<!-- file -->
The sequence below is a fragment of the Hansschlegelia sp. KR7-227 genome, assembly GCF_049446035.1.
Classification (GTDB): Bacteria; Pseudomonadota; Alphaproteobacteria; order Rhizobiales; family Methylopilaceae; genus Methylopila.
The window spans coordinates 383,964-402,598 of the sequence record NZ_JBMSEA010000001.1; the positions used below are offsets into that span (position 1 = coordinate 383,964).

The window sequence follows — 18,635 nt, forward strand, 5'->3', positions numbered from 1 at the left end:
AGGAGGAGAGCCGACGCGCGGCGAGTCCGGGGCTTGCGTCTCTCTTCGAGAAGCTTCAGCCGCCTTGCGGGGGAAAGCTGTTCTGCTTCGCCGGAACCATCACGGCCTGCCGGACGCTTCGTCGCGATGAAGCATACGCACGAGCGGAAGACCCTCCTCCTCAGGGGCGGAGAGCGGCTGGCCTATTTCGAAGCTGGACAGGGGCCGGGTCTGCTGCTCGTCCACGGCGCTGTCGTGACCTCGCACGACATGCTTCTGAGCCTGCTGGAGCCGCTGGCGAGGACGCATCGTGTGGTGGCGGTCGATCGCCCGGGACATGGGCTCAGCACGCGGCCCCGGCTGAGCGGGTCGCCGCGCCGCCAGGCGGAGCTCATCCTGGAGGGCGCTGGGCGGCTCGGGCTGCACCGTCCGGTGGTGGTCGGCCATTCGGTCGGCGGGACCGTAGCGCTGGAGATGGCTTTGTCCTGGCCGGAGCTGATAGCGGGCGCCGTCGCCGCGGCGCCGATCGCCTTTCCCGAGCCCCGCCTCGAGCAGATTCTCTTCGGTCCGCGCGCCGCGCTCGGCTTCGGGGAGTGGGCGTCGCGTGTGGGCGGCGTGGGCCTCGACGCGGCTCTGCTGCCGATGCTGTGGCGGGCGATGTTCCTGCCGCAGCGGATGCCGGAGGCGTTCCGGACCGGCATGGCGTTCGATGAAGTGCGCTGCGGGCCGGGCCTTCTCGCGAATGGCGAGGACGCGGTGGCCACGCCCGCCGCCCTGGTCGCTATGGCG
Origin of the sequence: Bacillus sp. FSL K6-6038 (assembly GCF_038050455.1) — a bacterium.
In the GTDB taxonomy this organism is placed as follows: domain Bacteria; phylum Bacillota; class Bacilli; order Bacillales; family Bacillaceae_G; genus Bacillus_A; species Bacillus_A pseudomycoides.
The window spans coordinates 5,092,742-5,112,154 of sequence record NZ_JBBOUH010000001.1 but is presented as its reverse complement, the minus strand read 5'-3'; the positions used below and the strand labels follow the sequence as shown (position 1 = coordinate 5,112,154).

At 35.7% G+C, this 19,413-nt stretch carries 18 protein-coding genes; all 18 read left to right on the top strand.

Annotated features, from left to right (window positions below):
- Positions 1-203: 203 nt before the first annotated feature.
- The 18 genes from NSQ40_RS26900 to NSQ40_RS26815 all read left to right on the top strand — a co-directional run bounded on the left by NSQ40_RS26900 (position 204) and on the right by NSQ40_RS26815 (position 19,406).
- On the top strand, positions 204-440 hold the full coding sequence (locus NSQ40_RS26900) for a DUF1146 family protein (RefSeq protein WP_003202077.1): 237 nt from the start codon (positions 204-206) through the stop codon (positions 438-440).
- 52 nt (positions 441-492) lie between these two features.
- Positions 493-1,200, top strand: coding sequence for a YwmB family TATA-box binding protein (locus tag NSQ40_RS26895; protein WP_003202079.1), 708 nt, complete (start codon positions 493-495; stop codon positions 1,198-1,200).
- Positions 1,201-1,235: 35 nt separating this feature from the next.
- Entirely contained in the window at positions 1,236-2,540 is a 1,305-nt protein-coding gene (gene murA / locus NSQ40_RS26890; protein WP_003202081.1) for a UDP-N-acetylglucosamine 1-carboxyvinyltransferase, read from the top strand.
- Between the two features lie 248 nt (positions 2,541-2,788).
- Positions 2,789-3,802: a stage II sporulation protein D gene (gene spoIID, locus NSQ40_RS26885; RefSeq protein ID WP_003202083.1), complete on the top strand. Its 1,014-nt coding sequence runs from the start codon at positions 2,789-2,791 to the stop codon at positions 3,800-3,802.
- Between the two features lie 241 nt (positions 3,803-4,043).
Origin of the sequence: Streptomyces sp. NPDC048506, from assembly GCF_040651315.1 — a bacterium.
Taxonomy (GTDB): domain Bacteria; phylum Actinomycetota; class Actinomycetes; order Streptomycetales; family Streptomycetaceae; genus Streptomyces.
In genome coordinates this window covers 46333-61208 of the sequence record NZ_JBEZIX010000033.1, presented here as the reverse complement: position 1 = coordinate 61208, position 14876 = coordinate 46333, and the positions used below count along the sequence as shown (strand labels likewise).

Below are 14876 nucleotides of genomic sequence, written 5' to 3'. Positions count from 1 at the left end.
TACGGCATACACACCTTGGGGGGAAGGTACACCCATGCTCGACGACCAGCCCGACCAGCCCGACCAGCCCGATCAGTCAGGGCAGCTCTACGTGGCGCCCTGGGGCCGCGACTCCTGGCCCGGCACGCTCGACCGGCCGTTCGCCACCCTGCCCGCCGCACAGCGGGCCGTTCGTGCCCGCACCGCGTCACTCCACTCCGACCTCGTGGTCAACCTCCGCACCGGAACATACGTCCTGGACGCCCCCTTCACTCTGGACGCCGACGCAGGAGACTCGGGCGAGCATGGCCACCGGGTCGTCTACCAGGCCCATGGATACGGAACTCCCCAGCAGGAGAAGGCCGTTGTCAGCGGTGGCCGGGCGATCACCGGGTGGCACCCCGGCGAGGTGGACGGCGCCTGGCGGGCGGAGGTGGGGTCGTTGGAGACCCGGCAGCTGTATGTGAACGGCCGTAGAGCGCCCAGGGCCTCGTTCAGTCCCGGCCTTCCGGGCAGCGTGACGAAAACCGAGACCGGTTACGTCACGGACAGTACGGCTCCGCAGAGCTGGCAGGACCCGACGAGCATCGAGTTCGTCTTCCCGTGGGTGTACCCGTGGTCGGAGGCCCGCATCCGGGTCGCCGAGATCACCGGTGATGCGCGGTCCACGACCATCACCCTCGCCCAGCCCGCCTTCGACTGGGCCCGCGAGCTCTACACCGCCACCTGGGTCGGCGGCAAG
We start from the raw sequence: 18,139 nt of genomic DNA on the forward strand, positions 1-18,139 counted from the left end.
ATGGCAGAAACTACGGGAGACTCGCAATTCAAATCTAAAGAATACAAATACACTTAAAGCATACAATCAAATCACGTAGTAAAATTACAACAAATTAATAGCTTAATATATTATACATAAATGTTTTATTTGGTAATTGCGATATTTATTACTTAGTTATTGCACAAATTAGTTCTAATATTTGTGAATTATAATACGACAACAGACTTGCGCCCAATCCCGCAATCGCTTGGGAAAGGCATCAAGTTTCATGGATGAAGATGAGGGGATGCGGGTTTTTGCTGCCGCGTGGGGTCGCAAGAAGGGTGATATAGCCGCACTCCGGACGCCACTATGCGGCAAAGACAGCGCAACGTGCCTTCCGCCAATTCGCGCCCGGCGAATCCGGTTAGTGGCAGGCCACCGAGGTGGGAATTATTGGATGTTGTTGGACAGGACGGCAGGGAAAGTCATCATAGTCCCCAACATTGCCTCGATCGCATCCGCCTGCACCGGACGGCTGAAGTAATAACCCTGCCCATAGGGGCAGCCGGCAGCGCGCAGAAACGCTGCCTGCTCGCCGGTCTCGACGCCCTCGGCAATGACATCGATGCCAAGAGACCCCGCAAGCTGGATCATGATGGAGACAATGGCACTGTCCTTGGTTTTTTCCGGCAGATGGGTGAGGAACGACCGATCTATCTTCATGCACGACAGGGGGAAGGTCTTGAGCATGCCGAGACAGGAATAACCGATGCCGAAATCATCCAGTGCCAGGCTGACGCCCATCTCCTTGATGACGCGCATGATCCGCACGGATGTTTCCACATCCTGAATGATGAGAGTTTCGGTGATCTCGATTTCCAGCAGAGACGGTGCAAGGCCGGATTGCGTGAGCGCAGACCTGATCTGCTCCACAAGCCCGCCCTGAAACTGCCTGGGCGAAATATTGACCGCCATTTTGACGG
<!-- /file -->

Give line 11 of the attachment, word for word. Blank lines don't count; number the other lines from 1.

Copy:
- Positions 1-203: 203 nt before the first annotated feature.